- - Hydraulics are much more versatile and easy to install and maintain. But have no "feel" or feedback from the rudder.
It all depend of the ratio between the pump and the ram, a balanced rudder may have also little feel.
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Old 28-08-2011, 12:51   #13
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Re: Cable vs Hydrallic Steering

Having two helms (pilothouse) we have cable steering in the cockpit and hydraulic at the inside station. Completely independent systems, if one goes down a quarter turn of a valve at the inside helm and you are up and going again. I much prefer cable or R/P because of the rudder feel, but our previous boat was all hydraulic and you get to where you can "feel" the rudder by the amount of effort needed to turn the wheel, (in higher winds, forget it under 15 k) even though there is no direct feedback. Hydraulic is the only way to go if the installation is going to be complicated by long runs, etc.
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Old 28-08-2011, 13:12   #14
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Re: Cable vs Hydrallic Steering

Anyone used Edson Pull/Pull conduit steering.
I installed it on my C&C Redwing in '87. Still works perfectly.
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Old 07-03-2014, 13:50   #15
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Re: Cable vs Hydrallic Steering

Quote:
Originally Posted by S/V Alchemy View Post
I have Marol hydraulic steering at both inside and deck helms on my 41 foot steel pilothouse cutter. Wouldn't have it any other way, as the forces exerted by the transom-hung rudder are considerable. I will be installing a second ram for backup and for the ComNav autopilot. Both products are more "commercial" than "marine" and I encourage this approach over the standard "marine" brands for a 48 foot 40,000 pounder. That's trawler sized, and you can't be dicking around with something made for a weekending Hunter or Catalina.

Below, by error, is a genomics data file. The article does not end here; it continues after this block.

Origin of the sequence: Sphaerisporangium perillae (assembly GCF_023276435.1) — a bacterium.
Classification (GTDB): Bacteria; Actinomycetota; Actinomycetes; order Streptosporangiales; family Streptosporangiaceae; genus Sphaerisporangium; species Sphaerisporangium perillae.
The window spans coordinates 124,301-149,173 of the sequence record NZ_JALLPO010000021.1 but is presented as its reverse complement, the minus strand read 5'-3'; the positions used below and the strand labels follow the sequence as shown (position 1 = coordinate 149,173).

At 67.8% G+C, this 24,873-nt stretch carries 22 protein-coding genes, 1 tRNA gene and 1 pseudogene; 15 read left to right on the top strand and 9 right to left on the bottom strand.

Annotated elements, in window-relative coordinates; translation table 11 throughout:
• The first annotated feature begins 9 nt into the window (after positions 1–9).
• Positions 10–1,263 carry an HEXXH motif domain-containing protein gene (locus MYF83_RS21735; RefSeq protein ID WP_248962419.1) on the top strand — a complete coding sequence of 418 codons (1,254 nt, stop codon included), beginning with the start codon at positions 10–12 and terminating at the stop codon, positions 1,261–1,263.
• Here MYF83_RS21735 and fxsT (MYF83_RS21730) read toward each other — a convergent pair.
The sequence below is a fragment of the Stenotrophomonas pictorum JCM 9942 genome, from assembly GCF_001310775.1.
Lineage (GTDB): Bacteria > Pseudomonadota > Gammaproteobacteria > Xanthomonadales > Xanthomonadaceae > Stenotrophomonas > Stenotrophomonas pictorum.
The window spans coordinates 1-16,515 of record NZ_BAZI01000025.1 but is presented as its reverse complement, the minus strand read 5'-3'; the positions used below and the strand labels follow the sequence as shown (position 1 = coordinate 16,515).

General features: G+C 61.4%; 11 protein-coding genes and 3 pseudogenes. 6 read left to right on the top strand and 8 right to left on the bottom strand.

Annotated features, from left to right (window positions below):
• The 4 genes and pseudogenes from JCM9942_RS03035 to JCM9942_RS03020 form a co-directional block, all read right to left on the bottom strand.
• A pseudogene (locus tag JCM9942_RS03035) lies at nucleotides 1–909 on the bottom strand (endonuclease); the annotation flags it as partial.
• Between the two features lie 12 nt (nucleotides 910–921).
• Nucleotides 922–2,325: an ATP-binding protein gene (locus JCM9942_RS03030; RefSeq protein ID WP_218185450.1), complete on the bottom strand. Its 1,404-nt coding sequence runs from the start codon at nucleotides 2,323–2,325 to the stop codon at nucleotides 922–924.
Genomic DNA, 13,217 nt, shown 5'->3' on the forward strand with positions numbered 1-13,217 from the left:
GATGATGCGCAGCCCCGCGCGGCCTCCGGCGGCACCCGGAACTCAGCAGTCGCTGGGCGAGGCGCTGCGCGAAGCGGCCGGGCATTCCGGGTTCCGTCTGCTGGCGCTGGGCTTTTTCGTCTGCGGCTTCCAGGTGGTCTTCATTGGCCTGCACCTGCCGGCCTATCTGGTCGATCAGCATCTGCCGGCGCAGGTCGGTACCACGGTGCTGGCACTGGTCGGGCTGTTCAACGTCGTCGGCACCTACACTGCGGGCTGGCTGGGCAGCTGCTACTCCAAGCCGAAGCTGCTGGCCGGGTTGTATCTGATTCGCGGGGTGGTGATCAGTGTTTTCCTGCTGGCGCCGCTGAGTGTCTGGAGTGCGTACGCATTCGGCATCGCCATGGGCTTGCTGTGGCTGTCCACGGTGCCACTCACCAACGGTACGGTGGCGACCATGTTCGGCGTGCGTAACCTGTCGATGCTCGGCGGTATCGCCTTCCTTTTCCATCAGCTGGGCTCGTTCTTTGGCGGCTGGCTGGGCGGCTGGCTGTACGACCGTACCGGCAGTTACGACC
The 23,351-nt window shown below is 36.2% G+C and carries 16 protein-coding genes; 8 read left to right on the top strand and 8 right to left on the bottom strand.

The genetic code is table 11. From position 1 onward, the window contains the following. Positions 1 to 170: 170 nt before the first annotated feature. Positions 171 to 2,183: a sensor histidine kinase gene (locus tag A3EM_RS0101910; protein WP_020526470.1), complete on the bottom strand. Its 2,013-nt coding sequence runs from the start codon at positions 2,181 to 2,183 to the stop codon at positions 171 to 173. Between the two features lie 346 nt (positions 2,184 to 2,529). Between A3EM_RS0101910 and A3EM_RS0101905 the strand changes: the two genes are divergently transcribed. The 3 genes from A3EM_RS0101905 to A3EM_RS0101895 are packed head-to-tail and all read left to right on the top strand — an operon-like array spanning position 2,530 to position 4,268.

Hydraulics need some knowledge for maintenance, mind you, but are generally reliable. No truck is steered by a quadrant, and quadrants take up space and have to be designed carefully to space out stresses and to guarantee access. Some boats are terrible in this respect and to re-reeve the steering cables involves disassembly of the aft end of the boat.

At the same time as I have hydraulic steering stations, I have a tiller head, a hydraulic bypass valve, and a tiller with fittings for a windvane. The idea is to have two completely unconnected ways in which to helm the boat, one amp-munching, hydraulic aided autopilot for motoring, and the other line-controlled, amp-free, deck-accessible windvane for sailing.

I'm designing and installing for offshore use. Your mileage, etc. etc.


hello fellow sailors

i am a firm believer that maintenance is key to longevity of boats

my cal cruising 46 has hydraulic steering for both inside and outside steering

WHAT SORT OF MAINTENANCE MUST I DO TO ENSURE GOOD PERFORMANCE?

THANKS IN ADVANCE
EDWIN
CAL 46 LAHLIA
MARINA DEL REY CA